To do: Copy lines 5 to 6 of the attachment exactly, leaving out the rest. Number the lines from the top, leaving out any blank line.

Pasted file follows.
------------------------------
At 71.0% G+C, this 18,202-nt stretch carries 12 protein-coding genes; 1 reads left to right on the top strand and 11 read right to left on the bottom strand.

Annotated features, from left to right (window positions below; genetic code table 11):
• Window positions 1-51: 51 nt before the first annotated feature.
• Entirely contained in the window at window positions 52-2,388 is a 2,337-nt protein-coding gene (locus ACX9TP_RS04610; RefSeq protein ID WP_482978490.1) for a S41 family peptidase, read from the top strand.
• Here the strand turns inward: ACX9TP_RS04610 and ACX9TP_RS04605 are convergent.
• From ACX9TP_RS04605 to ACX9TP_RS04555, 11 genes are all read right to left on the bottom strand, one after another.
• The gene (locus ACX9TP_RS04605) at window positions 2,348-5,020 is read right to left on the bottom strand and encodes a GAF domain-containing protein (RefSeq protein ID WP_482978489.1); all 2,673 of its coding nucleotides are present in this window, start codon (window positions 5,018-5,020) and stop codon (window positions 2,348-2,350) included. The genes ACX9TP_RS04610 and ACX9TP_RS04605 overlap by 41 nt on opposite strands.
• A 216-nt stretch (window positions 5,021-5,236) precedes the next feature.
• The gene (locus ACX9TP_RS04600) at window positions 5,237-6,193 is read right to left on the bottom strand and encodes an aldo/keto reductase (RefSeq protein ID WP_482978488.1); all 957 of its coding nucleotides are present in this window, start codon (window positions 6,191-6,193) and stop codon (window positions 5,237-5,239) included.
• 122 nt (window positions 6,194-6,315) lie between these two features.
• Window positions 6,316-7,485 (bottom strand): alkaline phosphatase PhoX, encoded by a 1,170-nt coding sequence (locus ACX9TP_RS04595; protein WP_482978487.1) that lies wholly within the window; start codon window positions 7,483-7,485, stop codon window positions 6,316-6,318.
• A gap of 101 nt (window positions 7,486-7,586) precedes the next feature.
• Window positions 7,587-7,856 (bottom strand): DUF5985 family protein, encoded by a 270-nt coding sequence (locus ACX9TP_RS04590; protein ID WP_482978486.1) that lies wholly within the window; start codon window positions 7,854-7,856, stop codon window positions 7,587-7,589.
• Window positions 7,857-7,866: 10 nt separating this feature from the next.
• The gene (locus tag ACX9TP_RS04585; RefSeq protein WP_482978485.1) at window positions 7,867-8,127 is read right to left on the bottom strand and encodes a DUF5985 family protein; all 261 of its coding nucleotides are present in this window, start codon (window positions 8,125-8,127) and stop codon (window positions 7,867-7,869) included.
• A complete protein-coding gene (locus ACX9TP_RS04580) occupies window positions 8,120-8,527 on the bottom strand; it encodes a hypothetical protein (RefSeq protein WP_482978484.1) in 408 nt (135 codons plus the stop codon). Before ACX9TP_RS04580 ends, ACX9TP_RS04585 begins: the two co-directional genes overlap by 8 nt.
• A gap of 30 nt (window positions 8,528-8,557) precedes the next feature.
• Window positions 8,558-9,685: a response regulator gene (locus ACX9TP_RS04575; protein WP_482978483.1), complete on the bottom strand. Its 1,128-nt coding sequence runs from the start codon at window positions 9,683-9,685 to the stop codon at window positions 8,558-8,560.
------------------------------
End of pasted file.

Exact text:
• Here the strand turns inward: ACX9TP_RS04610 and ACX9TP_RS04605 are convergent.
• From ACX9TP_RS04605 to ACX9TP_RS04555, 11 genes are all read right to left on the bottom strand, one after another.